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Several years ago I conceived of an online catalog for academic books, university press books in particular. I thought this was an original idea, but, man, I could not have been more wrong. I soon learned that among many other proposed projects, an online bookstore had been explored by the American Association of University Presses (AAUP) — but that project foundered on some of the technical limitations of the time. For example, the Web was not yet fully established (try to imagine back that far in time) and the creation and dissemination of metadata was terribly complicated. Now, of course, we have the Web and ONIX and lots of content-management systems.

We now have the way, and the only thing necessary is the will.

Let’s look for the will, as an online service for academic books would be a good thing for scholarship and scholarly publishers.

Here is some background. With the support of the Andrew W. Mellon Foundation, I was able to research what it would take to build such a service. You can find the report on that project here at Project Muse. I later discovered that a very similar project had been put together in France, and it has proven to be successful. When I wrote that report, though, e-books were just on the horizon; the report anticipated the emergence of e-books, but focused mostly on print. It did not anticipate the implications of the proprietary standards of the e-book vendors — though it should have — and it certainly did not anticipate the advent of tablet computing and the rise of mobile apps. The underlying concept still holds, however, and that was to architect the system to allow for new features and services in the future. For example, five years ago few people would have made a priority of building commenting systems into an online bookstore, but now, in the age of Facebook and Google Plus, the social dimension of publishing and reading has become more prominent. The technical challenge is to build a platform that can accommodate new features as the need for them arises.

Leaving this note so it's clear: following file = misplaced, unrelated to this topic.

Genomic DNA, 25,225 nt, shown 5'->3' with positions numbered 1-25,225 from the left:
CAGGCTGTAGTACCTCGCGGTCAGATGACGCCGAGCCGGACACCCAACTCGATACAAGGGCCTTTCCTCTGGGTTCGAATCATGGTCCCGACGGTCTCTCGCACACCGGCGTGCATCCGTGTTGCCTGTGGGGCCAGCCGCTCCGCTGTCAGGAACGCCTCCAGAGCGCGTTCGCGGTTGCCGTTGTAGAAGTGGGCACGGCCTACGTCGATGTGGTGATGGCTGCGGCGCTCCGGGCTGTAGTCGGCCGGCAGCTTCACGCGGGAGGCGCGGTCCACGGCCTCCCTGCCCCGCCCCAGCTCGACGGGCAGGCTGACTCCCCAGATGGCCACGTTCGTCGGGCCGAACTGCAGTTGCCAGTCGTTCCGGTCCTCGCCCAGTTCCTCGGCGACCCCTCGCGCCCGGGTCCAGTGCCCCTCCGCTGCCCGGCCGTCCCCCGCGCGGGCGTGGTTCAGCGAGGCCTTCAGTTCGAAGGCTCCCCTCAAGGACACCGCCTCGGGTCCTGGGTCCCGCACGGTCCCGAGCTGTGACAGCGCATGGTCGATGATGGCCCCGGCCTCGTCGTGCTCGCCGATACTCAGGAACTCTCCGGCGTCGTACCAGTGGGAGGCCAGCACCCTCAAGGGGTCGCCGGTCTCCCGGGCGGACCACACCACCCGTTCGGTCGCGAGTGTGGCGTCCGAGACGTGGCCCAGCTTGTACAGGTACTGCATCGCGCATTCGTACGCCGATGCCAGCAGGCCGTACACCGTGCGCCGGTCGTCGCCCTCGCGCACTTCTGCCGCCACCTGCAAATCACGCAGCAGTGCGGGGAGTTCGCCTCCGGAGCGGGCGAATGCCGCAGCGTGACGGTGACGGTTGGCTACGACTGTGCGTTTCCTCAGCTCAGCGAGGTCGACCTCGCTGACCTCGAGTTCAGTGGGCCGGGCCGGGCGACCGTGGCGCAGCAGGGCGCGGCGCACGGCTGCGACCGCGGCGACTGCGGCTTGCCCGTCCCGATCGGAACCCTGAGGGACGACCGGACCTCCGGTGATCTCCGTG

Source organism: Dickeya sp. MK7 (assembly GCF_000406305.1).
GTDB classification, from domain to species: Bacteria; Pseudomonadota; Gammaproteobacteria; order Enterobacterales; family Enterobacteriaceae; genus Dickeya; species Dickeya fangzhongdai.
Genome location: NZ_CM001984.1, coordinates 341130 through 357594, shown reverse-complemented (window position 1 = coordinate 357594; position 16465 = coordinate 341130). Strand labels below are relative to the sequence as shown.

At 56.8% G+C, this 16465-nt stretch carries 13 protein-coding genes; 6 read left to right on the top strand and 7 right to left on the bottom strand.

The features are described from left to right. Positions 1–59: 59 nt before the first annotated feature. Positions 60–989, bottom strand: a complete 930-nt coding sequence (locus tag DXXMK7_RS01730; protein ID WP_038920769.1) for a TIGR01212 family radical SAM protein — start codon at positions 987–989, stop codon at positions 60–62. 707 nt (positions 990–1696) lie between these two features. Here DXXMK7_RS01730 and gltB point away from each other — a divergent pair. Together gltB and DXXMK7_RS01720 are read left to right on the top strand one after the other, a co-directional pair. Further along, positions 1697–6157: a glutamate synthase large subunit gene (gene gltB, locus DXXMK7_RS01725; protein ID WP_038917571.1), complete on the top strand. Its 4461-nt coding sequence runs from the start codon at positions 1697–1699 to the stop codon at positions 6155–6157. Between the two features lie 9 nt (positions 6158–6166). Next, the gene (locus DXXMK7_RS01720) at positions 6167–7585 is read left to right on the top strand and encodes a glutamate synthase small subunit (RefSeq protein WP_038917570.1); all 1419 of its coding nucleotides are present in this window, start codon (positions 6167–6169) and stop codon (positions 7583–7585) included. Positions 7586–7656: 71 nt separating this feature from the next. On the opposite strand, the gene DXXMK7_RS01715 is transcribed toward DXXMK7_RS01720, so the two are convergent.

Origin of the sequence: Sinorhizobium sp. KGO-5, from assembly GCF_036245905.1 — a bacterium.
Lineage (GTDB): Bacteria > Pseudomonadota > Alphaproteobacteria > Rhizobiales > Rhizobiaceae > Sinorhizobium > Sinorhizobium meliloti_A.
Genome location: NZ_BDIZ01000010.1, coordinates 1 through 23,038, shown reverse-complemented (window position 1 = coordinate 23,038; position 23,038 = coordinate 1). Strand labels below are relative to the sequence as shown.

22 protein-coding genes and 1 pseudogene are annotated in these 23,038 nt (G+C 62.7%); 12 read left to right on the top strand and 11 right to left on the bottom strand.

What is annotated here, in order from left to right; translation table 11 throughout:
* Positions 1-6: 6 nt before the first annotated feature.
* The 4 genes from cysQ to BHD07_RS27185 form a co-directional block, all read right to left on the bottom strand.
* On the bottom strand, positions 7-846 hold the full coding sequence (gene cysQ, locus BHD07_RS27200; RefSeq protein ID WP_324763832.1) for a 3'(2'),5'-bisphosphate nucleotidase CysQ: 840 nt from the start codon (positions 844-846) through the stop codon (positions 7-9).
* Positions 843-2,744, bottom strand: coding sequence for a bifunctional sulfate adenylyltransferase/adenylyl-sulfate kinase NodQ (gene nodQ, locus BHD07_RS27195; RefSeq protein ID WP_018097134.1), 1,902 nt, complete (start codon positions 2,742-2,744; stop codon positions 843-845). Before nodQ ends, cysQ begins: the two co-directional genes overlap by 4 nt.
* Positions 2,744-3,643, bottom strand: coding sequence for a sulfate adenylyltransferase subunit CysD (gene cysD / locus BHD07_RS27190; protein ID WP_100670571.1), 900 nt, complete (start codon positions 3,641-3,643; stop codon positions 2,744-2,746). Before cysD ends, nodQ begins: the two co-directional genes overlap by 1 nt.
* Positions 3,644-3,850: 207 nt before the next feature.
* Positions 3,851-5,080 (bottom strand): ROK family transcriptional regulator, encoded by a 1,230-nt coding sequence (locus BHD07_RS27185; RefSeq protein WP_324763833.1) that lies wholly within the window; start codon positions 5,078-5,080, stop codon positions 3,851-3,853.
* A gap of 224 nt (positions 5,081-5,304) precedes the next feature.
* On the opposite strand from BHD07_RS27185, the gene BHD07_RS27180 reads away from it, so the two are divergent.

Other things have changed as well since the project was first conceived. For example, at that time the model for online bookselling was Amazon, and rightly so. Amazon is a pure virtual service. Perhaps that will change and we will see Amazon bricks-and-mortar shops opening up someday. (Now that Amazon is beginning to collect sales tax, the need to avoid physical nexus may have disappeared. One speculation is that Amazon began to collect sales tax precisely because it has planned to open physical stores.)  But it is hard to ignore the surprising success that Barnes & Noble has had in marrying its bricks-and-mortar operation to its online activity; a consequence of this is that B&N now has a 25% market share for e-books. This could not have happened without the physical stores, where the Nook e-reading device is aggressively merchandised.